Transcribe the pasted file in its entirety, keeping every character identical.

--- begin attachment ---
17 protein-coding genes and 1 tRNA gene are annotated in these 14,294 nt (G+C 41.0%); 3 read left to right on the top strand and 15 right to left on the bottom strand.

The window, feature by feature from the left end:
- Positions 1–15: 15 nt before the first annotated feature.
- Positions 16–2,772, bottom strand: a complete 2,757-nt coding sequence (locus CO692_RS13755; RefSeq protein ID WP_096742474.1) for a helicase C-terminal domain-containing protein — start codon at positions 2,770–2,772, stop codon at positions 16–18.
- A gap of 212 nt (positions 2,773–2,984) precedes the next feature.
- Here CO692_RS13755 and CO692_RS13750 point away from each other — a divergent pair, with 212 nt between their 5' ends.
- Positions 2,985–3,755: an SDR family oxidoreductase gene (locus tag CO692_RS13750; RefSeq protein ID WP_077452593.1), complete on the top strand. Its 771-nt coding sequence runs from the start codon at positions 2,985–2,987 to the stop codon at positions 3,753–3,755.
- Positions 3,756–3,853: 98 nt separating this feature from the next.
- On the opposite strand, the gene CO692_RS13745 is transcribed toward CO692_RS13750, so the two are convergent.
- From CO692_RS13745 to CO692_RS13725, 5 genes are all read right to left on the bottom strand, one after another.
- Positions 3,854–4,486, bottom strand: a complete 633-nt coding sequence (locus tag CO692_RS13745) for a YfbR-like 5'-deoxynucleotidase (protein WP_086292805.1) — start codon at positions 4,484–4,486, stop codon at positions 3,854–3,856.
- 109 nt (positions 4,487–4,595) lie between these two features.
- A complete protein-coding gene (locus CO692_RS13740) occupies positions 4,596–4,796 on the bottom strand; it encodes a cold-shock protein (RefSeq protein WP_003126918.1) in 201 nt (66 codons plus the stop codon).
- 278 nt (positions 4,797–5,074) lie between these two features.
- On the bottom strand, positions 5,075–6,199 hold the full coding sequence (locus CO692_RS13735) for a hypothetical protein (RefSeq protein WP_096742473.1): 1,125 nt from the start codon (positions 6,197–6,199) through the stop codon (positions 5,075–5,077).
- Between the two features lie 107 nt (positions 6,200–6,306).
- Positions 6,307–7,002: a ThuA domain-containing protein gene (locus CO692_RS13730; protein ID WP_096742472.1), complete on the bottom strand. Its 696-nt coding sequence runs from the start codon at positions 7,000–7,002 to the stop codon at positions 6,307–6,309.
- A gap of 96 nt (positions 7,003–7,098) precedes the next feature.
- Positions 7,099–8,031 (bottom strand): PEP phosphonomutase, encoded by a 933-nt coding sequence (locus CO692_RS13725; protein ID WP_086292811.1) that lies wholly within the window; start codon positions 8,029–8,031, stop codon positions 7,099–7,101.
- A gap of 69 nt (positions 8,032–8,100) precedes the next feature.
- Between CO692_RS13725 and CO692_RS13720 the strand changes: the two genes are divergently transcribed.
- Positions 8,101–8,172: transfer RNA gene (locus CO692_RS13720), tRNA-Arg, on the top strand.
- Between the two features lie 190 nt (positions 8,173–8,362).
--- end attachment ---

17 protein-coding genes and 1 tRNA gene are annotated in these 14,294 nt (G+C 41.0%); 3 read left to right on the top strand and 15 right to left on the bottom strand.

The window, feature by feature from the left end:
- Positions 1–15: 15 nt before the first annotated feature.
- Positions 16–2,772, bottom strand: a complete 2,757-nt coding sequence (locus CO692_RS13755; RefSeq protein ID WP_096742474.1) for a helicase C-terminal domain-containing protein — start codon at positions 2,770–2,772, stop codon at positions 16–18.
- A gap of 212 nt (positions 2,773–2,984) precedes the next feature.
- Here CO692_RS13755 and CO692_RS13750 point away from each other — a divergent pair, with 212 nt between their 5' ends.
- Positions 2,985–3,755: an SDR family oxidoreductase gene (locus tag CO692_RS13750; RefSeq protein ID WP_077452593.1), complete on the top strand. Its 771-nt coding sequence runs from the start codon at positions 2,985–2,987 to the stop codon at positions 3,753–3,755.
- Positions 3,756–3,853: 98 nt separating this feature from the next.
- On the opposite strand, the gene CO692_RS13745 is transcribed toward CO692_RS13750, so the two are convergent.
- From CO692_RS13745 to CO692_RS13725, 5 genes are all read right to left on the bottom strand, one after another.
- Positions 3,854–4,486, bottom strand: a complete 633-nt coding sequence (locus tag CO692_RS13745) for a YfbR-like 5'-deoxynucleotidase (protein WP_086292805.1) — start codon at positions 4,484–4,486, stop codon at positions 3,854–3,856.
- 109 nt (positions 4,487–4,595) lie between these two features.
- A complete protein-coding gene (locus CO692_RS13740) occupies positions 4,596–4,796 on the bottom strand; it encodes a cold-shock protein (RefSeq protein WP_003126918.1) in 201 nt (66 codons plus the stop codon).
- 278 nt (positions 4,797–5,074) lie between these two features.
- On the bottom strand, positions 5,075–6,199 hold the full coding sequence (locus CO692_RS13735) for a hypothetical protein (RefSeq protein WP_096742473.1): 1,125 nt from the start codon (positions 6,197–6,199) through the stop codon (positions 5,075–5,077).
- Between the two features lie 107 nt (positions 6,200–6,306).
- Positions 6,307–7,002: a ThuA domain-containing protein gene (locus CO692_RS13730; protein ID WP_096742472.1), complete on the bottom strand. Its 696-nt coding sequence runs from the start codon at positions 7,000–7,002 to the stop codon at positions 6,307–6,309.
- A gap of 96 nt (positions 7,003–7,098) precedes the next feature.
- Positions 7,099–8,031 (bottom strand): PEP phosphonomutase, encoded by a 933-nt coding sequence (locus CO692_RS13725; protein ID WP_086292811.1) that lies wholly within the window; start codon positions 8,029–8,031, stop codon positions 7,099–7,101.
- A gap of 69 nt (positions 8,032–8,100) precedes the next feature.
- Between CO692_RS13725 and CO692_RS13720 the strand changes: the two genes are divergently transcribed.
- Positions 8,101–8,172: transfer RNA gene (locus CO692_RS13720), tRNA-Arg, on the top strand.
- Between the two features lie 190 nt (positions 8,173–8,362).